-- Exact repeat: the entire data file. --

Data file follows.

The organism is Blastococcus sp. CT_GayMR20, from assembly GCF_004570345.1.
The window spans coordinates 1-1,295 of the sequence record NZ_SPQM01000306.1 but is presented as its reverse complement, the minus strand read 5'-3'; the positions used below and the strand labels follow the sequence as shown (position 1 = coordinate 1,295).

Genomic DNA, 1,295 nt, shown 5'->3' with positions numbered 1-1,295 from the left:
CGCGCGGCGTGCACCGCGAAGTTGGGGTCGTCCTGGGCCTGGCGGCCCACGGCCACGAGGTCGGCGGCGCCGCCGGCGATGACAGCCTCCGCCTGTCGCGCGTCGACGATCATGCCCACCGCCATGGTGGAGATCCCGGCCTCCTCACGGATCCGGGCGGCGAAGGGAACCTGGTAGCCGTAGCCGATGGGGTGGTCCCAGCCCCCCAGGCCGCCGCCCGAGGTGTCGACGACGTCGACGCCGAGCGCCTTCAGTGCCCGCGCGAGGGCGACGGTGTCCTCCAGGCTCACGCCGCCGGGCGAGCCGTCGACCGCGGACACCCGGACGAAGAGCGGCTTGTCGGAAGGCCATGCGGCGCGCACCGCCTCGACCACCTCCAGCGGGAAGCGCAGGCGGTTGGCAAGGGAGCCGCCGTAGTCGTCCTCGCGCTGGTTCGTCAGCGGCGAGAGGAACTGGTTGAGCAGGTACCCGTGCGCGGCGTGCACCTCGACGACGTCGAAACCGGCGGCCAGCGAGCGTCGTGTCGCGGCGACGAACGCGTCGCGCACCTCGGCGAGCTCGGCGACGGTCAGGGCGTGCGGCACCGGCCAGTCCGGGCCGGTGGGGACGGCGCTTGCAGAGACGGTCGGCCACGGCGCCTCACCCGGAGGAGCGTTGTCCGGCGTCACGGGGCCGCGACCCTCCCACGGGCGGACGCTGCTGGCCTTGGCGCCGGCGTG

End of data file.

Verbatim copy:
The organism is Blastococcus sp. CT_GayMR20, from assembly GCF_004570345.1.
The window spans coordinates 1-1,295 of the sequence record NZ_SPQM01000306.1 but is presented as its reverse complement, the minus strand read 5'-3'; the positions used below and the strand labels follow the sequence as shown (position 1 = coordinate 1,295).

Genomic DNA, 1,295 nt, shown 5'->3' with positions numbered 1-1,295 from the left:
CGCGCGGCGTGCACCGCGAAGTTGGGGTCGTCCTGGGCCTGGCGGCCCACGGCCACGAGGTCGGCGGCGCCGCCGGCGATGACAGCCTCCGCCTGTCGCGCGTCGACGATCATGCCCACCGCCATGGTGGAGATCCCGGCCTCCTCACGGATCCGGGCGGCGAAGGGAACCTGGTAGCCGTAGCCGATGGGGTGGTCCCAGCCCCCCAGGCCGCCGCCCGAGGTGTCGACGACGTCGACGCCGAGCGCCTTCAGTGCCCGCGCGAGGGCGACGGTGTCCTCCAGGCTCACGCCGCCGGGCGAGCCGTCGACCGCGGACACCCGGACGAAGAGCGGCTTGTCGGAAGGCCATGCGGCGCGCACCGCCTCGACCACCTCCAGCGGGAAGCGCAGGCGGTTGGCAAGGGAGCCGCCGTAGTCGTCCTCGCGCTGGTTCGTCAGCGGCGAGAGGAACTGGTTGAGCAGGTACCCGTGCGCGGCGTGCACCTCGACGACGTCGAAACCGGCGGCCAGCGAGCGTCGTGTCGCGGCGACGAACGCGTCGCGCACCTCGGCGAGCTCGGCGACGGTCAGGGCGTGCGGCACCGGCCAGTCCGGGCCGGTGGGGACGGCGCTTGCAGAGACGGTCGGCCACGGCGCCTCACCCGGAGGAGCGTTGTCCGGCGTCACGGGGCCGCGACCCTCCCACGGGCGGACGCTGCTGGCCTTGGCGCCGGCGTG